The Expanse from Telltale is a suspenseful, and often claustrophobic, experience. There will be creaking ships full of unfortunate crews that may leave players jumping at shadows. The game’s events take place before the show, which makes it easier for players who haven’t watched the show. That also makes the anxiety of waiting for a monster to pop out that much worse. But here the monsters are all too human.
Players will follow Camina Drummer, voiced by Cara Gee who is reprising her role. What starts as a search for a big score leads to betrayals, fighting pirates, and hope. Adding to the already unsettled feeling is the antigravity movement that literally has players spinning in circles. It takes some getting used to, but floating through the wreckage to scavenge items makes Camina feel so small. At the same time, needing to reorient yourself through tight hallways as a mysterious voice whispers around you, might make you turn all the lights on.
The only thing to drain all tension was surprisingly the pirate drones. They were fairly easy to avoid since their path was simple to figure out, even with multiple drones in one room. It slowed the pacing to a crawl. However, players are rewarded with the first fight against Toussaint’s ship and a desperate getaway that ends with The Artemis hiding in a ship graveyard. It makes getting through the lasers at least once worthwhile.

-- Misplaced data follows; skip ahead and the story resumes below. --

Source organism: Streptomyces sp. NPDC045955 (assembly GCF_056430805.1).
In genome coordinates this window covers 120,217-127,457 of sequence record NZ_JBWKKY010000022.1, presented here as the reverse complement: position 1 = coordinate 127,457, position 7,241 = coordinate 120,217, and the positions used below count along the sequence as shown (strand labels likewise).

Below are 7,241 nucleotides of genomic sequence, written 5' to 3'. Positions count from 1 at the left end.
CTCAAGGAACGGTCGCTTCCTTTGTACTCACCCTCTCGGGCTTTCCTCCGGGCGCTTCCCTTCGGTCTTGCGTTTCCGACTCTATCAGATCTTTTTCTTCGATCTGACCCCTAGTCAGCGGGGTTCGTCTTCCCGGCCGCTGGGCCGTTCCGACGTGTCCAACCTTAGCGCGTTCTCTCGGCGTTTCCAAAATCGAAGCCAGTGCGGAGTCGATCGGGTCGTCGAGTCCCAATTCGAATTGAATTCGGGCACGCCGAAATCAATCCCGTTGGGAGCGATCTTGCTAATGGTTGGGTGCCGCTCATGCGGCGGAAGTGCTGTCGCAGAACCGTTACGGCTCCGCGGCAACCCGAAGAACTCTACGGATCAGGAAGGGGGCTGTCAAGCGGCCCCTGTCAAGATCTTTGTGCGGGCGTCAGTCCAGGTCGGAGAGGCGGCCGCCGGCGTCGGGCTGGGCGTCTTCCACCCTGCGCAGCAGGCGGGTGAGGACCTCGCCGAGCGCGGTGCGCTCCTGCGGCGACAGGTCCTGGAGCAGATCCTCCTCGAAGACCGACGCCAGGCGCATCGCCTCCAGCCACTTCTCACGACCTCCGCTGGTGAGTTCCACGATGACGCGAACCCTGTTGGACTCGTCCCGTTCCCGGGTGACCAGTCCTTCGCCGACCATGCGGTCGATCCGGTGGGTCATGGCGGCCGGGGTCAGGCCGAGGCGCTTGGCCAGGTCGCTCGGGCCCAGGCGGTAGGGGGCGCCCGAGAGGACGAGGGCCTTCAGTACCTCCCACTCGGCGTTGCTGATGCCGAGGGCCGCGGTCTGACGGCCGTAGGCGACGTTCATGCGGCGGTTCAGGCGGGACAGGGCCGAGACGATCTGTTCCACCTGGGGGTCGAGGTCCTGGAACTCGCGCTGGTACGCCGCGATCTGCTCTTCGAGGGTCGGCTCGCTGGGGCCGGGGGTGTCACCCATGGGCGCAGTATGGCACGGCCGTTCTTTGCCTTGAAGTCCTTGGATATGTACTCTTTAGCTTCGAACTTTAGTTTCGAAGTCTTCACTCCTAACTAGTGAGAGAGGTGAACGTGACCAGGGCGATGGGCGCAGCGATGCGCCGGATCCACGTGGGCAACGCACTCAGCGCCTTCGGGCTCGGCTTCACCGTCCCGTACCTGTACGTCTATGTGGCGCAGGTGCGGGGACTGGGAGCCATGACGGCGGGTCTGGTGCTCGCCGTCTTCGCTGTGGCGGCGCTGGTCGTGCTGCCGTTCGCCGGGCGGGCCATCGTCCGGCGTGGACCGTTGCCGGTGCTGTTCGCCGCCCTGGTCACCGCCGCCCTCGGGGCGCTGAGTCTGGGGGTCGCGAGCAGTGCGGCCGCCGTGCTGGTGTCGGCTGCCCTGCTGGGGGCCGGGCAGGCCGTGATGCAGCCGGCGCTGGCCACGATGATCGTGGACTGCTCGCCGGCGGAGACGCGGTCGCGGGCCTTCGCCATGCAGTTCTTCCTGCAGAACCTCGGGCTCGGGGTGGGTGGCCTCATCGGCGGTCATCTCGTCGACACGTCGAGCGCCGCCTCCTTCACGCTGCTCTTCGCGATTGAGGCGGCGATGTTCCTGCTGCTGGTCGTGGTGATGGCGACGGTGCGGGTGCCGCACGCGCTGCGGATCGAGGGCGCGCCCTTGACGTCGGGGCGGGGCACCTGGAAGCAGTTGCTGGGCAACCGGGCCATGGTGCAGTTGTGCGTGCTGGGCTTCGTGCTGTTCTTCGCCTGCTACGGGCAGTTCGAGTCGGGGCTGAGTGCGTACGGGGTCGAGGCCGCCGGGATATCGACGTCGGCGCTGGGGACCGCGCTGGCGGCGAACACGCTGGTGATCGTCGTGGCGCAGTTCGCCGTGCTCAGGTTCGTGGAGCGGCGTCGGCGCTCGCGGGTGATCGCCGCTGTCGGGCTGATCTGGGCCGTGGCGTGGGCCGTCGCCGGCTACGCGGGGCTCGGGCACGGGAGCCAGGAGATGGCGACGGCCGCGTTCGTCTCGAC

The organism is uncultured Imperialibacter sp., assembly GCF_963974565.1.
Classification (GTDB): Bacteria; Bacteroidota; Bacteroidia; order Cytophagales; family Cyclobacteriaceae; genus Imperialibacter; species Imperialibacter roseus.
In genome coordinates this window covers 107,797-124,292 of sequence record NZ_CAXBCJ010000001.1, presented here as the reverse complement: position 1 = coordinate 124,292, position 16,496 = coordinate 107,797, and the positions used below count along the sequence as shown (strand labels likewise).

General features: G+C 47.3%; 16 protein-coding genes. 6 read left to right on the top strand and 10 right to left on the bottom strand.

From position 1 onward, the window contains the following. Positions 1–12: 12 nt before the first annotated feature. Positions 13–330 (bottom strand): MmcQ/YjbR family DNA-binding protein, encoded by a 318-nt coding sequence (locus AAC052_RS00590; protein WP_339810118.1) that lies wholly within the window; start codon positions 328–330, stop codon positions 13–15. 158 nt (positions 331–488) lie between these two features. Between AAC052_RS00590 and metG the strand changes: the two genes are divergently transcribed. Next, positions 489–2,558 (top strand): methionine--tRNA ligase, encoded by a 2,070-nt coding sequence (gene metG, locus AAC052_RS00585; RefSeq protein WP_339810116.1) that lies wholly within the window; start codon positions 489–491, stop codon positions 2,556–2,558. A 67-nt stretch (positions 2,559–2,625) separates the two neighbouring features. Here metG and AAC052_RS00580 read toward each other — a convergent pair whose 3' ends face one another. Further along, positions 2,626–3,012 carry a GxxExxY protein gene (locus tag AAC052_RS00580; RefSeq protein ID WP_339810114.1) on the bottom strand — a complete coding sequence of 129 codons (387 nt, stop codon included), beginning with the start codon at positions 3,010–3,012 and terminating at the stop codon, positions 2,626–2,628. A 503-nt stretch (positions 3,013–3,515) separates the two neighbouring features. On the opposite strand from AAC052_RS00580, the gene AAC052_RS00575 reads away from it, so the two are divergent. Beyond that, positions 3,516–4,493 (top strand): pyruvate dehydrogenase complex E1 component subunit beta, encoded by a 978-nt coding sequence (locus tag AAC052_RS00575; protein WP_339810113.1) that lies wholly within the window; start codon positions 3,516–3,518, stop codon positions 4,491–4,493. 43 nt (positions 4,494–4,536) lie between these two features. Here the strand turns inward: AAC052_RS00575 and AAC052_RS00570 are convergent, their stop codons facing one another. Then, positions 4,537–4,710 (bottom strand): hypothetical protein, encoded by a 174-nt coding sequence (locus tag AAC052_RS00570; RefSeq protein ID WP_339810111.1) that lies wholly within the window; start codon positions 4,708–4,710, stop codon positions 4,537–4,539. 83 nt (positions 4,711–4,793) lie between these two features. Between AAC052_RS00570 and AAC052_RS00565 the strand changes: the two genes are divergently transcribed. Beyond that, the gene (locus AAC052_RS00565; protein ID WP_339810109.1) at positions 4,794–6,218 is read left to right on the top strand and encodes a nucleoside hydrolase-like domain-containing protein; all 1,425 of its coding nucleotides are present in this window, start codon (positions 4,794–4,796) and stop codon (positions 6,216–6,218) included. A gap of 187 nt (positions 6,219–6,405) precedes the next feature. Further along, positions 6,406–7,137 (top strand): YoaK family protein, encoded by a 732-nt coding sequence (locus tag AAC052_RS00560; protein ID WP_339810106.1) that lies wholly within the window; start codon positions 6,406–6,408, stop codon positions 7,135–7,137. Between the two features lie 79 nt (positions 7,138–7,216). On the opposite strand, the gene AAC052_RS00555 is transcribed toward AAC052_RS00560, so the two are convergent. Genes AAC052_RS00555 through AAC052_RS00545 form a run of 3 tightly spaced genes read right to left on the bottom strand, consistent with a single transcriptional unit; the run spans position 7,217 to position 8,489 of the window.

Scavenging in this game can also feel slow paced, as it’s not immediately clear where players can or can’t go. Anyone who takes the time to find special items though, will find that it opens up conversations and affects their ending. Some characters will reveal their backstories without items but, depending on the player, they might want to take some extra time. Exploring the ships also reveals the problems and aspirations of crew members that make their outcomes that more tragic.
The Expanse also had interesting characters that players could, mostly, root for. They are flawed and trying to do better despite serious mistakes they’ve made in the past. Without knowing every faction within The Belt, players could still understand Camina’s frustrations. And her desire to fight for it despite a bounty on her head. Camina’s relationship with Maya is a big focus in that regard. Maya acts as a more optimistic outlook versus Camina’s more pragmatic viewpoint. Other side characters don’t get a lot of screen time since most of the gameplay takes place on other ships. Virgil, the medic, especially feels sidelined despite his backstory containing something that appears to be a major deal in the Expanse universe.
There are only five episodes though, so it’s understandable if every character doesn’t get equal attention. Most of the crew are so earnest that it doesn’t feel like a chore to help them. When they’re in danger, it really feels like no one may come out of this. The Expanse does well with the time it has. Players can enjoy the game’s story without being overwhelmed by even more information. Though some context will probably give the reveals more impact. All in all, The Expanse is a good entry to both the show’s world and Telltale Games.